5:  Bob Dylan’s creativity.   We’re fascinated in taking the study of Dylan’s creative approach further.  The index is in Dylan’s Creativity.

6: You might also like: A classification of Bob Dylan’s songs and partial Index to Dylan’s Best Opening Lines

 

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2 Responses to Walls of Red Wing: the meanings and origins of Bob Dylan’s song

  1. Kieran says:

    It’s not a great song but he was mooching around pilfering and myth-making, and writing great lines, and generally behaving like an old fogey folk singer, and this early period of his work is brilliant, imho. He’s forming himself, and winging it, and he wrote dozens of folk songs like this around then – some you’ve listed above – and they’re almost like a whole other body of work, within his early stuff. Glad you discussed this one!

  2. Tor Lindbloom says:

    I love the last stanza of this song, and I do not see any fatalism in the young speaker connecting with the others in his situation and looking towards their lives and future possibilities once out of Red Wing.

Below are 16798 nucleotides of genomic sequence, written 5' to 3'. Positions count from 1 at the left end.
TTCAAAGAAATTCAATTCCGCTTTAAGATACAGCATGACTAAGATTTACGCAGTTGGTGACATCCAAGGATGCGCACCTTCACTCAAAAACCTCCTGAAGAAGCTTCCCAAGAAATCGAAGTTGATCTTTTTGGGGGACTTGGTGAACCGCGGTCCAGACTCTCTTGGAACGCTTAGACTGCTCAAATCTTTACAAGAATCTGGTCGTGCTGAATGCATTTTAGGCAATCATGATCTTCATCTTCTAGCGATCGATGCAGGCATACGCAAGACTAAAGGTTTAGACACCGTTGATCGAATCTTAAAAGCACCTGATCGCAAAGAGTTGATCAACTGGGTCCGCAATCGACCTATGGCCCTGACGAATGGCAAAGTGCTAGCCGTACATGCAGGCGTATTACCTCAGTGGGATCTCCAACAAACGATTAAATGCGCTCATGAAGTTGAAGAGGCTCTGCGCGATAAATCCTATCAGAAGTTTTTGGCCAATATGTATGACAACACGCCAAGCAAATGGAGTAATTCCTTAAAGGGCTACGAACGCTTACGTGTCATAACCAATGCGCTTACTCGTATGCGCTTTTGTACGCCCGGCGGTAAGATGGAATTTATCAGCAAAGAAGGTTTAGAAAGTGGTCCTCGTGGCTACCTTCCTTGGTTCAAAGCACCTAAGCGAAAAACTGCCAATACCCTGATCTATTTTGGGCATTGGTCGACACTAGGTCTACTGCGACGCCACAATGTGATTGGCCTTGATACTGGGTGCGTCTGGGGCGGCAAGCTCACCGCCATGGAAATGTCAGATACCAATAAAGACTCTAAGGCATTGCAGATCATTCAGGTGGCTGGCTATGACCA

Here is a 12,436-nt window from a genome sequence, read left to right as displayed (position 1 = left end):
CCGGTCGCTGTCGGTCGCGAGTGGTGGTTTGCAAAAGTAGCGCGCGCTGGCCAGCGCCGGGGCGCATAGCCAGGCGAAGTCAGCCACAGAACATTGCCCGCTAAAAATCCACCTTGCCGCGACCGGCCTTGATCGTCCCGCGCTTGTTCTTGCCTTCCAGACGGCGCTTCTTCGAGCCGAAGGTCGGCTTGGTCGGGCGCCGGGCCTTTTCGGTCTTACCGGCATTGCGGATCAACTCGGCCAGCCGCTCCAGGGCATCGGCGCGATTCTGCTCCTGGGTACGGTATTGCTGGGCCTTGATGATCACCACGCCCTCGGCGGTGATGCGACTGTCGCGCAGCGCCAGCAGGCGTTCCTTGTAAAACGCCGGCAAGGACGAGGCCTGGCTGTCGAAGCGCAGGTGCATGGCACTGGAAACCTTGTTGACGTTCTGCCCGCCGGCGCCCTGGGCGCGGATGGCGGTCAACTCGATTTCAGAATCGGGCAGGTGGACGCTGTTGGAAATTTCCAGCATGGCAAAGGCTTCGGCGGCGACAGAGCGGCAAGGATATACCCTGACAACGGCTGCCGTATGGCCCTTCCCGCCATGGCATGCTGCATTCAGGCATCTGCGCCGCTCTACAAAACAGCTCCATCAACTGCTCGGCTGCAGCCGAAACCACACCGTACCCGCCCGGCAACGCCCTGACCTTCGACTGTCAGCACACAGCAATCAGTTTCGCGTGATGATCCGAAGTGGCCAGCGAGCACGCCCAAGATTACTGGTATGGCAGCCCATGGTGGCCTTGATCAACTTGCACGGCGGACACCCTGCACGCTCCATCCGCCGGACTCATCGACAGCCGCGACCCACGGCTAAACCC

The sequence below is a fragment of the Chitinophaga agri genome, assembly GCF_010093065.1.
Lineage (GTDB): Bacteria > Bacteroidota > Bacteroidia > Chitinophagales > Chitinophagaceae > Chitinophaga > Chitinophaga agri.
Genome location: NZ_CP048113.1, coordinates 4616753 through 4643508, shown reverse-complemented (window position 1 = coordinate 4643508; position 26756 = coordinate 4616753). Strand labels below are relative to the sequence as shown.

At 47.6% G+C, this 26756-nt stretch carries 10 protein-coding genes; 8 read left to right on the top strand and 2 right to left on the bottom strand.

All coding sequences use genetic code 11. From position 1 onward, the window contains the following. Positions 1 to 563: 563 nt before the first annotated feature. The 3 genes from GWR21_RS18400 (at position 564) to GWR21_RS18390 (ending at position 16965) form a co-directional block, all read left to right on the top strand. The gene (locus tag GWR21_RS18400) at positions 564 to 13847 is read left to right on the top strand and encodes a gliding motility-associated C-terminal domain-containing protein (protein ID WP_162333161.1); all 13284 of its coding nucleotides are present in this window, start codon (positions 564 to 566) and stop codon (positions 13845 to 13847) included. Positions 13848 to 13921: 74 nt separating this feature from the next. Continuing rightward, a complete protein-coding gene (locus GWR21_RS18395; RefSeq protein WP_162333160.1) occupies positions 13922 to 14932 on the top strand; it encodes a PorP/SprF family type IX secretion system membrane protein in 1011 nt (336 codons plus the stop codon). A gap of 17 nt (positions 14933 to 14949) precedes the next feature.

While the phrase “wind up” may seem a bit fatalistic, I think the point made by the speaker here is that he and his fellow juvenile delinquents are not bound by fate at all, or by the low expectations that society has of them. Yes, he admits that some will continue to be incarcerated, but others will break out of this cycle and go so far as to become leading members of society. Then the speaker warns the listener that shutting out these young people, underestimating or ignoring them would be a mistake, since some will “meet you on your crossroads,” which could be taken as a veiled threat, but also simply can be an expression of a great truth, that we never know who might play an important role in our lives, so it is best to never be dismissive of anyone.

    Quite a powerful (and even inspirational) ending to the song.